How the EU budget is spent: Fight against fraud: Pericles 2020, Hercule III and AFIS
Member States share an obligation with the EU to protect the Union’s financial interests and to counter fraud, corruption and any other illegal activities affecting them under Article 325 of the Treaty on the Functioning of the European Union (TFEU), on which the EU anti-fraud programme is based.
Written by Rafał Mańko,
Member States share an obligation with the EU to protect the Union’s financial interests and to counter fraud, corruption and any other illegal activities affecting them under Article 325 of the Treaty on the Functioning of the European Union (TFEU), on which the EU anti-fraud programme is based. According to a 2016 Eurobarometer survey, 75 % of EU citizens would like the EU to intervene more in the fight against tax fraud, making it one of the areas with the strongest support for greater EU involvement. At the same time, two thirds of EU citizens evaluate the current EU activity in the fight against fraud as insufficient. This Briefing focuses on two EU programmes within the remit of the fight against fraud: Pericles 2020 and Hercule III, as well as the anti-fraud information system (AFIS) platform (a further two crucial programmes in this area, Customs 2020 and Fiscalis 2020, are the subject of a separate briefing in this series).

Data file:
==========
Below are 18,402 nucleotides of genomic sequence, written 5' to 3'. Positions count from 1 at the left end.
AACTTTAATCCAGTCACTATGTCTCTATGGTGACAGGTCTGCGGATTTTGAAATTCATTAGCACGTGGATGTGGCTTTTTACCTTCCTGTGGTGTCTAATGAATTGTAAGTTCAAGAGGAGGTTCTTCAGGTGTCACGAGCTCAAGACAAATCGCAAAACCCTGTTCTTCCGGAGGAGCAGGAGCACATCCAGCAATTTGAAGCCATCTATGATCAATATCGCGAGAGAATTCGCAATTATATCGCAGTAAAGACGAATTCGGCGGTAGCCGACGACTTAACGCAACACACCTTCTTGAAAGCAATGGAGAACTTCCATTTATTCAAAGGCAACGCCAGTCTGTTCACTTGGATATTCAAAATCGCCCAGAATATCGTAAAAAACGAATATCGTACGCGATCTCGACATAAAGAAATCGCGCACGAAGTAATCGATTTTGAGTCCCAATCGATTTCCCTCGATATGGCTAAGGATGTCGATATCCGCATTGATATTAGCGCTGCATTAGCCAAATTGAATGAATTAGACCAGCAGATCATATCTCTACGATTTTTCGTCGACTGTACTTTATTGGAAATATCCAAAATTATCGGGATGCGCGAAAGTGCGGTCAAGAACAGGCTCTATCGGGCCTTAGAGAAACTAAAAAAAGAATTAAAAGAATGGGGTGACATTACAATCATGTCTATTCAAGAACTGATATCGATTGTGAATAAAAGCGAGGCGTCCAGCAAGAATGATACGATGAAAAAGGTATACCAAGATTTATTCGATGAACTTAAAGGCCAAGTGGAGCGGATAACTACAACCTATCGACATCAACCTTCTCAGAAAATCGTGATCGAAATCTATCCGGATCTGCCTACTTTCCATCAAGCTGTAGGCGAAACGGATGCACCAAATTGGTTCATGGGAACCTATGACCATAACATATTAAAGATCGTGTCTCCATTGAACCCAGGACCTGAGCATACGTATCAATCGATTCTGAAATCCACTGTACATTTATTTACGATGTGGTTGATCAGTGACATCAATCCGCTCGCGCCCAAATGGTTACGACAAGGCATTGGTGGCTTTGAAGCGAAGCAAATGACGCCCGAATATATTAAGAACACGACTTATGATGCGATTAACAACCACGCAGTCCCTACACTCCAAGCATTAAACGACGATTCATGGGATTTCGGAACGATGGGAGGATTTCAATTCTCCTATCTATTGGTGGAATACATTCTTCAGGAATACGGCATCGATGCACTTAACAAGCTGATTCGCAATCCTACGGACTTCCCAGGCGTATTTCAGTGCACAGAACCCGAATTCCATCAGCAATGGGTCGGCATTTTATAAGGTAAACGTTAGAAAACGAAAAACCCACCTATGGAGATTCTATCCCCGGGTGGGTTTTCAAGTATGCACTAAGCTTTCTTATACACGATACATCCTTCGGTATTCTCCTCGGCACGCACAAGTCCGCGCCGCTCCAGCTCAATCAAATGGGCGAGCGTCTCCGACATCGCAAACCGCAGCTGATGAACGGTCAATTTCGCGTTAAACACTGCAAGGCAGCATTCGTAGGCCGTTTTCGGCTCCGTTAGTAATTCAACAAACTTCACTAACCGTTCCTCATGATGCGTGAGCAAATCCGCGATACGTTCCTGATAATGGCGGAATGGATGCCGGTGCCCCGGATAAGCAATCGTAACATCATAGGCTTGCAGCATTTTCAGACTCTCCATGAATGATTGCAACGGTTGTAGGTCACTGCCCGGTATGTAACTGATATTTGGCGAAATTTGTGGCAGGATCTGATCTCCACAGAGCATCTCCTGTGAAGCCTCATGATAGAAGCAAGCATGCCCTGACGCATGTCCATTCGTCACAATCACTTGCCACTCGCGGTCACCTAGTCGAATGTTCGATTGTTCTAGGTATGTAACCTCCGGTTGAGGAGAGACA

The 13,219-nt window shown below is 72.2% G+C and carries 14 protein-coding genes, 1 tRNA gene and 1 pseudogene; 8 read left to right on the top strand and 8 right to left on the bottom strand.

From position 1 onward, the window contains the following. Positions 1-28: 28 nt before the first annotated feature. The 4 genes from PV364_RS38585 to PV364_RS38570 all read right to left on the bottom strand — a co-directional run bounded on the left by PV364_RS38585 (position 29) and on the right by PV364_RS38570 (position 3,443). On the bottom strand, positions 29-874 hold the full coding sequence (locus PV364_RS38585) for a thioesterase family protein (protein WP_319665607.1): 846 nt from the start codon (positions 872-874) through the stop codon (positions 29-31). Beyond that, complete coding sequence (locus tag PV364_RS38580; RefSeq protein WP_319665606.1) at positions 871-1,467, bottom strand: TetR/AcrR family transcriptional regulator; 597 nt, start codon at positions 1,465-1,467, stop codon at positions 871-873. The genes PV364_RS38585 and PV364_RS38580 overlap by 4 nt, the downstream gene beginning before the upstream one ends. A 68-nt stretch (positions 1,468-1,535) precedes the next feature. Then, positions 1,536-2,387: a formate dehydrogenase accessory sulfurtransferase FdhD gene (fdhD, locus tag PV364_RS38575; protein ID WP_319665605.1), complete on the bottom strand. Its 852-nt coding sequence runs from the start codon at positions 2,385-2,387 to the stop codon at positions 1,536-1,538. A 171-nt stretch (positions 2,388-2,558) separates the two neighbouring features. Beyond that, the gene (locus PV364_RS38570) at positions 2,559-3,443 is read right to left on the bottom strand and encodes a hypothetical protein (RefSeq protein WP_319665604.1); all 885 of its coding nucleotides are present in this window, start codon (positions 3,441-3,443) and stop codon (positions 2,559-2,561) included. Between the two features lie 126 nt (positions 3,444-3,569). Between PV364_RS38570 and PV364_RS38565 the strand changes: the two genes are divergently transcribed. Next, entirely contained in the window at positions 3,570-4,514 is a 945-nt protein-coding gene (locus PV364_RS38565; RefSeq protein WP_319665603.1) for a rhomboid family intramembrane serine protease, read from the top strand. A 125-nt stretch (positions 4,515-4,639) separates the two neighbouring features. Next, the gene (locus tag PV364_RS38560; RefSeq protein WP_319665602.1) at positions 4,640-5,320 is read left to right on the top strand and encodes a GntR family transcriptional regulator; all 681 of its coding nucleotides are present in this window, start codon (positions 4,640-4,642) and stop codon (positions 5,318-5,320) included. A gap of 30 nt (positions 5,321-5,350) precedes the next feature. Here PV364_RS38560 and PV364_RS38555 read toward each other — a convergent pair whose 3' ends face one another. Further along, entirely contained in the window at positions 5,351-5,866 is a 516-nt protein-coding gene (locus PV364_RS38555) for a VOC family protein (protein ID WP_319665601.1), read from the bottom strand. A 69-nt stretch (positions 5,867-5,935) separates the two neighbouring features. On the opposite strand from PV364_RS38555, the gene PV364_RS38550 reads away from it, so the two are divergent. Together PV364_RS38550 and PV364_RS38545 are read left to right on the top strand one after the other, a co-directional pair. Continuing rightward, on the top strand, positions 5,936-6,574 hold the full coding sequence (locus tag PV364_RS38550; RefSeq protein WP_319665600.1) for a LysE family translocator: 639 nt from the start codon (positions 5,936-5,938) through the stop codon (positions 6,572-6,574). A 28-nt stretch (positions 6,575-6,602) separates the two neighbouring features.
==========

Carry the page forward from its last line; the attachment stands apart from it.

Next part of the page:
Pericles 2020 is a multiannual programme to promote action on the protection and safeguarding of the euro against counterfeiting and related fraud. Pericles 2020’s added value is that it actively encourages an increase in transnational cooperation to protect the euro inside and outside the Union and with the Union’s trading partners. Pericles 2020 also has an international dimension, to address the situation in those Member States or third countries that have the highest rates of euro counterfeiting. The general objective of Pericles 2020, defined in Article 3 of Regulation 331/2014, is to prevent and combat counterfeiting and related fraud, thus enhancing the competitiveness of the Union’s economy and securing the sustainability of public finances. The specific objective of the programme is to protect euro banknotes and coins against counterfeiting and related fraud by supporting and supplementing the measures undertaken by the Member States and assisting the competent national and Union authorities in their efforts to develop close and regular cooperation and an exchange of best practice, where appropriate including third countries and international organisations. In 2018, the Pericles 2020 programme funded a number of actions, for a total of €993 388.74, including providing training and specialised anti-counterfeiting equipment.